The Rise and Demise of Abnormal Items

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Cameron, Robyn
Gallery, Natalie
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Linda M. English


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How components of profit should be classified and displayed in financial reports has been the subject of much debate and has been given considerable attention by accounting standard-setters. The debate has centred on distinguishing profit from ordinary operations and profit arising from events outside the ordinary operations of the business, identifying which components of profit from ordinary operations should be disclosed separately, and the form those disclosures should take. Over time, Australian accounting standards have changed in their requirements for distinguishing between extraordinary items and operating profit, and for separate disclosure of certain components of operating profit. Until 1989, Australian companies frequently reported extraordinary items, distinguishing them from profit from ordinary operations. Perceptions of companies opportunistically classifying income and expense items as extraordinary led to the standard-setters tightening the definition to the extent that items would meet the definition only in very rare cases. In examining reporting practices before and after this change, Houghton (1994) observed a significant increase in the frequency of profit and loss (P&L) items being classified as 'abnormal items' after 1989, and found that they were, on average, losses, whereas they were previously, on average, gains. Classification of P&L items as abnormal attracted the attention of regulators and the media in the late 1990s, and concerns were raised that items that should have been classified as part of profit from normal operations were being classified as abnormal to improve reported 'normal' earnings (see McLean 1999). When the Australian Accounting Standards Board (AASB) proposed to remove the abnormal items classification from accounting standards, some respondents to the exposure draft supported the move, while others argued that it inhibited companies' ability to indicate the underlying transitory nature of some items. Revisions to accounting standards nevertheless proceeded and, from 2001, Australian companies were no longer permitted to classify P&L items as abnormal. The controversy surrounding the perceived abuses of classifying P&L items as abnormal, and the opposition to removal of the abnormal classification from accounting standards, raises the question of whether the change was justified. This paper addresses this question by examining whether there was an increase in the frequency and magnitude of abnormal items over the seven-year period up to the removal of the 'abnormal' classification from accounting standards.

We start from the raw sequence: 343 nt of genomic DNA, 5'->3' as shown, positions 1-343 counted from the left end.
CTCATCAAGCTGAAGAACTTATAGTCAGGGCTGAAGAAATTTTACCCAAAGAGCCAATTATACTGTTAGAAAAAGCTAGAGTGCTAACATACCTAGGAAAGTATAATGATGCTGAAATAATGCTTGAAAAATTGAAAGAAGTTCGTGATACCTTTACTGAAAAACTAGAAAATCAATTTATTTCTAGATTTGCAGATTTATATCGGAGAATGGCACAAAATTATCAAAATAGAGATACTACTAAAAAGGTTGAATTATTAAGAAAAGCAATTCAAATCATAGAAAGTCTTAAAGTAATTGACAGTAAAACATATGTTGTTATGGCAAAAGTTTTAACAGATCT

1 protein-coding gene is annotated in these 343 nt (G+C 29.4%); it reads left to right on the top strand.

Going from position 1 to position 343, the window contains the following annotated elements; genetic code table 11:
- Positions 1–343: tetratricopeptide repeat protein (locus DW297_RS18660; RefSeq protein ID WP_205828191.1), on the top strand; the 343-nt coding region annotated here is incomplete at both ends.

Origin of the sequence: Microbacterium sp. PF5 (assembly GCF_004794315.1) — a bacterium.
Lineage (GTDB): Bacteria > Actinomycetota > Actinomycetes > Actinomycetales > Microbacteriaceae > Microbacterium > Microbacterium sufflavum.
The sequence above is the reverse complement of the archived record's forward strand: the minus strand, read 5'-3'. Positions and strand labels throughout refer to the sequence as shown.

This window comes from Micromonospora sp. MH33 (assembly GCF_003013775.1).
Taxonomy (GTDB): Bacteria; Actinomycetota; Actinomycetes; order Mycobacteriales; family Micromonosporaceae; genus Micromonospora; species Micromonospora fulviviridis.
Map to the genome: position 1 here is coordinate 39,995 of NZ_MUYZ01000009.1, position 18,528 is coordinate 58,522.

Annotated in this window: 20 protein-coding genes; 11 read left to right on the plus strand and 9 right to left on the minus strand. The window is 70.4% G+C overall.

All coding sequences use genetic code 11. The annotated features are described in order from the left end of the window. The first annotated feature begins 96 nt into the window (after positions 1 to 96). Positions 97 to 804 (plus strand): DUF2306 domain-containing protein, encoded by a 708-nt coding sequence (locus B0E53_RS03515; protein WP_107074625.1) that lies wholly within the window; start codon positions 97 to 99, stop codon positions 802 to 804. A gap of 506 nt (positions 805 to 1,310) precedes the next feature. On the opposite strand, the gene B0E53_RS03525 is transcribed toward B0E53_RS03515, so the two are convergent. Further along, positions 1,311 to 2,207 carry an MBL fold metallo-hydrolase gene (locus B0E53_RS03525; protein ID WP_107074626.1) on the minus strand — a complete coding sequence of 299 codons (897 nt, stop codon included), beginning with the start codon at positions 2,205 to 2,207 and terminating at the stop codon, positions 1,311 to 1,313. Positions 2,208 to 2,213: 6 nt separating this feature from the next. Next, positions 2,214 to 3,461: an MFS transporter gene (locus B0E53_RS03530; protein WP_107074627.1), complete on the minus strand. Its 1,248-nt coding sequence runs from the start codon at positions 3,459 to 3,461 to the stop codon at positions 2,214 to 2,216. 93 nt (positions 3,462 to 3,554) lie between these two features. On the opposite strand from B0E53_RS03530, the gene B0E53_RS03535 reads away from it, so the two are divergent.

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Australian Accounting review

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© 2008 CPA Australia Ltd (CPA Australia). This is a preprint of an article published in the Australian Accounting Review. Reproduced in accordance with the copyright policy of the publisher. The definitive version is available at

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